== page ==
Transferring stablecoin across the globe through a peer-to-peer network has several advantages over traditional banking methods. 

As with other cryptocurrencies, it only takes a few seconds to transfer coins to a recipient’s wallet, and the owner of the key to the stablecoin wallet is in full control at all times.

Reduced Volatility 

One of the significant roadblocks to the broader adoption of cryptocurrencies has been market volatility. An excellent example of the volatility of the Bitcoin market is the so-called Bitcoin Pizza Day. 

On May 22, 2010, a Florida man paid 10,000 Bitcoins for two large pizzas, valued at around $25. The same amount of Bitcoin would worth around $80 Million today.

This level of market volatility makes it impossible for companies to pay overseas workers, make purchases, or build contracts on the basis of currencies like Bitcoin. Stablecoins offer all the benefits of cryptocurrency transactions without that same volatility.

Rapid Settlement Times

Compared to traditional banking, cryptocurrencies have exceptionally fast settlement times. Sending payment via stablecoin only takes as much time as a standard transaction on the blockchain on which the token was issued. 

For example, the Liquid network can settle any transaction in around two minutes, regardless of time or date. This means payments are not restricted by regular banking hours. 

Lower Fees

As we’ve already mentioned, there are fees associated with both credit card payments, cross-border payments, and remittance. Migrant workers sending remittances home can be charged as much as half a day’s wages just to send the money.

Equally, companies such as AmEx, MasterCard, and Visa charge around a 2 percent processing fee. These costs can be circumvented through the use of stablecoins.

Stable and Automated Escrow

The use of stablecoins enables smart contracts through blockchain. Such smart contracts can automatically and periodically assess escrow conditions without any need for institutional oversight.

Unlike other cryptocurrencies, stablecoins provide a level of price stability to large escrow holdings, which may suffer massive losses in value from crypto-market volatility. Additionally, because such contracts are hosted on blockchain, they are entirely publicly auditable.

What Are Some Common Stablecoins

To give you an idea of what stable coins are available and how they work, here are some of the most popular coins:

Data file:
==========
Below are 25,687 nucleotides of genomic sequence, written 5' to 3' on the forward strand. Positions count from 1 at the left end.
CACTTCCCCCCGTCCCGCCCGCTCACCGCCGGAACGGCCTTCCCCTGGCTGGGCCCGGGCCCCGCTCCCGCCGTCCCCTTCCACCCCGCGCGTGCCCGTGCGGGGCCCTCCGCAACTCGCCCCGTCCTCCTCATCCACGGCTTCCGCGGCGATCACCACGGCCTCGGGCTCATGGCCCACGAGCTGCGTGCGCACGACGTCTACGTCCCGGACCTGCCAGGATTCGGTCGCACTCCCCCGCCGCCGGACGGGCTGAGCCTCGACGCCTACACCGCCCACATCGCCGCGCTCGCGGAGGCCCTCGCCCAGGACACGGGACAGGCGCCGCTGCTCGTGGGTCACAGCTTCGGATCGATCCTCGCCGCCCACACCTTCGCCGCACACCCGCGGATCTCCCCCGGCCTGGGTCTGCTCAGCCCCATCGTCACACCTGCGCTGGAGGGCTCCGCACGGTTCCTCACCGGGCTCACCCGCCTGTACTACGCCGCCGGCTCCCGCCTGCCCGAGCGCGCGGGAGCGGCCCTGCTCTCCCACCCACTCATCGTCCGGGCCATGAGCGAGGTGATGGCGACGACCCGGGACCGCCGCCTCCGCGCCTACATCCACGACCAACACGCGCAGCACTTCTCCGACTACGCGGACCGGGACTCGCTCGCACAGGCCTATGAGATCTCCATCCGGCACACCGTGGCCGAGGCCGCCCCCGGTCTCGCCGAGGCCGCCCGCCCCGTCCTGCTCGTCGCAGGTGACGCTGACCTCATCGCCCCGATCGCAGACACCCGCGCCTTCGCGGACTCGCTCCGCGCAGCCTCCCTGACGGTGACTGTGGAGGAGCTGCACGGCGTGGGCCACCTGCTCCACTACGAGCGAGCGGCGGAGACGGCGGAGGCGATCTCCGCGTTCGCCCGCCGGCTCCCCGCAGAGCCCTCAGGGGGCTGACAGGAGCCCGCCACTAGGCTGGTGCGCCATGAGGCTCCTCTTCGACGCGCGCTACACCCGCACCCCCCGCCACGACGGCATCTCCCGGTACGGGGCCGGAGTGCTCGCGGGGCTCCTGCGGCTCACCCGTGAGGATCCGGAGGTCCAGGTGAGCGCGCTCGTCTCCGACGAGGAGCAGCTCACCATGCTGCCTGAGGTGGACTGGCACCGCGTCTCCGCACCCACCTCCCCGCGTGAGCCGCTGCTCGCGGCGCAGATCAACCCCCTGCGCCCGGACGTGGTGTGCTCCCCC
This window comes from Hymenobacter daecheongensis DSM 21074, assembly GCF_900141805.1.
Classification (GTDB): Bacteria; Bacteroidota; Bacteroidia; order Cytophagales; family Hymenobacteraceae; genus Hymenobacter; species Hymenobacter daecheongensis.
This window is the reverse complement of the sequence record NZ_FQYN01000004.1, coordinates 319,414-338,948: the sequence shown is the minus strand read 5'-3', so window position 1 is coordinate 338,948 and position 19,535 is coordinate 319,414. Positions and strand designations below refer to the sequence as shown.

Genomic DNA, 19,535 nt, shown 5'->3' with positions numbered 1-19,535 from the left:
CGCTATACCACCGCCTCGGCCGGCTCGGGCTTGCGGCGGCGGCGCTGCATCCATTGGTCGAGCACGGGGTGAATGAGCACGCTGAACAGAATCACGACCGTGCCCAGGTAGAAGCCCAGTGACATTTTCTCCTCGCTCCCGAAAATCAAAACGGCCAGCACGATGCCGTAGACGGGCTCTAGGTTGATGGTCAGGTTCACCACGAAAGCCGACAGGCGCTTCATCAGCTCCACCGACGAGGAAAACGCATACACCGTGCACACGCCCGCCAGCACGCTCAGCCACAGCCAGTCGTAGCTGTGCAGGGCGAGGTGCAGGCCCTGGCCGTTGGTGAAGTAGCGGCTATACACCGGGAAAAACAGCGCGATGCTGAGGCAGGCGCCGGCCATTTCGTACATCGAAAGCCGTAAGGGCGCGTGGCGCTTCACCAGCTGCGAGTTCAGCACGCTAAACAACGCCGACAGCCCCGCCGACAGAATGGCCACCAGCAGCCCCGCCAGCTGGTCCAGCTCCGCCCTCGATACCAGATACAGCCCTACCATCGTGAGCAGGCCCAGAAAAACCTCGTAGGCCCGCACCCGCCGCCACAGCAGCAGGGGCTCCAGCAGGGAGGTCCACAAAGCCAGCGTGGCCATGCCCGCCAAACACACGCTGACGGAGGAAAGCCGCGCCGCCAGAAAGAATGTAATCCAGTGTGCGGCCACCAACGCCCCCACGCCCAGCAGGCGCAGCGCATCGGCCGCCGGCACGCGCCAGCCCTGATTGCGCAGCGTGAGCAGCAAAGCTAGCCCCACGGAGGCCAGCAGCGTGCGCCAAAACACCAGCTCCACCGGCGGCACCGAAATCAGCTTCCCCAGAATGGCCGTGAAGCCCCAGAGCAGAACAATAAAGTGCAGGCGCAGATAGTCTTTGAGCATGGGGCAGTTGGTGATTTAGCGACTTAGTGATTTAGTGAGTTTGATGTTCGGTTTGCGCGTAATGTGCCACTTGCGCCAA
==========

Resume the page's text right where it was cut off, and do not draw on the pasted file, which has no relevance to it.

USD Coin

USDC, or U.S. Dollar Coin, was launched in 2018 on Ethereum. The coin itself is controlled through a consortium started by crypto-exchange Coinbase and peer-to-peer payment company Circle, called CENTER.

As you might expect, USDC is pegged at a 1:1 basis with the U.S. dollar. The reserve assets backing the coin are periodically audited by the accounting firm Grant Thornton LLP.  USDC is regularly used by traders and investors dealing in developing markets.


As with the U.S. Dollar Coin, DAI is pegged 1:1 with the U.S dollar through the Maker (MKR) Dai Stablecoin System. DAI’s value is kept stable through cryptocurrency collateral, which is publically viewable on the Ethereum blockchain.

DAI is commonly used in the decentralized finance ecosystem, where the coin’s stability is used to propagate lending and investment.


Tether was actually one of the first cryptocurrencies to link its value to a real-world fiat currency when it was first launched in  2014. Originally called Realcoin, Tether became the first stablecoin by issuing coins valued at a flat US$1.00.

Because of this early adoption of the stablecoin idea, Tether is now the largest stablecoin in use with the highest market capitalization.

Unlike other stablecoins, Tether is also multi-platform. Having originally launched on Omni Layer, Tether has expanded to  Ethereum, the Liquid Network, TRON, and EOS.


Diem is the current rebranding of Libra, the original Facebook stablecoin. When the social media giant first unveiled its stablecoin idea in 2019, the plan was to peg it to a basket of established fiat currencies.

Unfortunately, this led to a substantial regulatory backlash, and many of its original members departed. Since then, Libra’s governing body has revised its initial idea and is now looking to launch multiple coins, each linked to a different currency.

The first of these coins, the Diem Dollar, is slated for release at some point during 2021 and has quickly become one of the most anticipated stablecoin releases in the history of this new currency.